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How to Really Make Money in Trading

The story of the man who started flat rate discount broking in India is an interesting pointer to how one can actually strike it rich in trading

It's an old saying that in a gold rush, the miners may or may not make money, but those who sell them the picks and shovels get rich. This is certainly true of parts of the stock markets, especially short-term trading by individuals.

The other day, while reading the story of Nitin Kamath, the man who has set up Zerodha, India's first and largest discount stock broker, I was stuck by the fact he is one of those who has gone over from being a gold digger to a seller of picks and shovels! As narrated by Kamath himself, he was trading on the markets since he was 17 years old. However, after receiving two big shocks on the markets, one during the dotcom crash and the second in 2009, he apparently decided to switch from digging to providing shovels to others.

There's more than a little irony in this story--a man loses big on the markets and decides to get out of trading and creates a business which will help others do the same. However, it perfectly encompasses the experience of practically a good proportion of individual traders on the Indian equity markets, the negative impact being specially amplified by the fact that their activity of choice is highly leveraged derivative trading. Typically, they make profits for short runs and then make large losses, all amplified by the leveraged nature of their trading.

In fact, it's interesting to see that there is a competition called 'The 60 day challenge' on the Zerodha website, which customers can participate in. All it takes to win this challenge is to not make a loss over 60 days! That's it. If you come out profitable (any profit at all) at the end of the 60 days, then you've done it--you've cracked the challenge. To the uninitiated like me, this appears to be an astonishingly low qualifying level for an activity whose only goal is supposed to be to earn money, but then I suppose that it must be rare enough to be an achievement.

As it happens, SEBI is reportedly trying to limit derivative trading among individual traders. A few days back, there was a report in this newspaper about SEBI planning to increase the contract size in futures and options trading on the stock exchanges. For the last 15 years, the contract size has been ₹2 lakh. Reportedly, SEBI now wants it increased to ₹10 lakh. The contract size governs the minimum ticket size that a futures or options (F&O) trade has to be. By increasing the contract size, SEBI would like to ensure that, only richer traders would trade in F&O segments.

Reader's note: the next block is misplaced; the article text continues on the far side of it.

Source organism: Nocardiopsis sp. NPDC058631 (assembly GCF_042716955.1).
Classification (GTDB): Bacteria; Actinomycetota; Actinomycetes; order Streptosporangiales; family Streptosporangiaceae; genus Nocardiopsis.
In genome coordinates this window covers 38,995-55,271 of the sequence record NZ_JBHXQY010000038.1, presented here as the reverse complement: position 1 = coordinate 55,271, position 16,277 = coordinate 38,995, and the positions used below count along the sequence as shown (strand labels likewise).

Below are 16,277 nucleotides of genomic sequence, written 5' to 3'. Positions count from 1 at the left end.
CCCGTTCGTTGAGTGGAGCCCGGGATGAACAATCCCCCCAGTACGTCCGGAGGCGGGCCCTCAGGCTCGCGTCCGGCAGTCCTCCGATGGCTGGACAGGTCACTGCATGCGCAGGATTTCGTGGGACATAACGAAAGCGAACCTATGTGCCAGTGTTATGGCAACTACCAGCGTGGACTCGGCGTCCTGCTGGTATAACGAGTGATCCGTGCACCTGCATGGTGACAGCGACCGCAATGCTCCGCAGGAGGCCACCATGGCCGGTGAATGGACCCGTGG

And why would SEBI want to do that? Clearly, because an overwhelming number of individual trader are regularly losing their shirts in derivatives trading. As to the logic of trying to limit trading to those who can afford to trade with larger amounts, I'm sure it isn't because they are better at making money. Instead, it is the traditional idea that it's OK if richer people lose money on the markets but the small investor must be kept away from risky activities. Maybe there really is something to this line of thinking.

Obviously, brokers and stock exchanges are strongly opposed to what SEBI has proposed because it means lower revenue and profits for them although their official reasons talk about market liquidity etcetera.

Of course, derivatives (which are generally called effendo in India, which makes them sound like a magic spell from the Harry Potter books) have no inherent connection to discount broking. Discount brokers like Zerodha (and now others too) charge ₹20 per trade instead of the traditional percent brokerage. If someone is offering lower cost for the service, then that's fine. If the discounters are doing well, then traders must be finding their barebones services to be good value. It's the larger question of what role derivatives are playing in the Indian markets that's the real concern.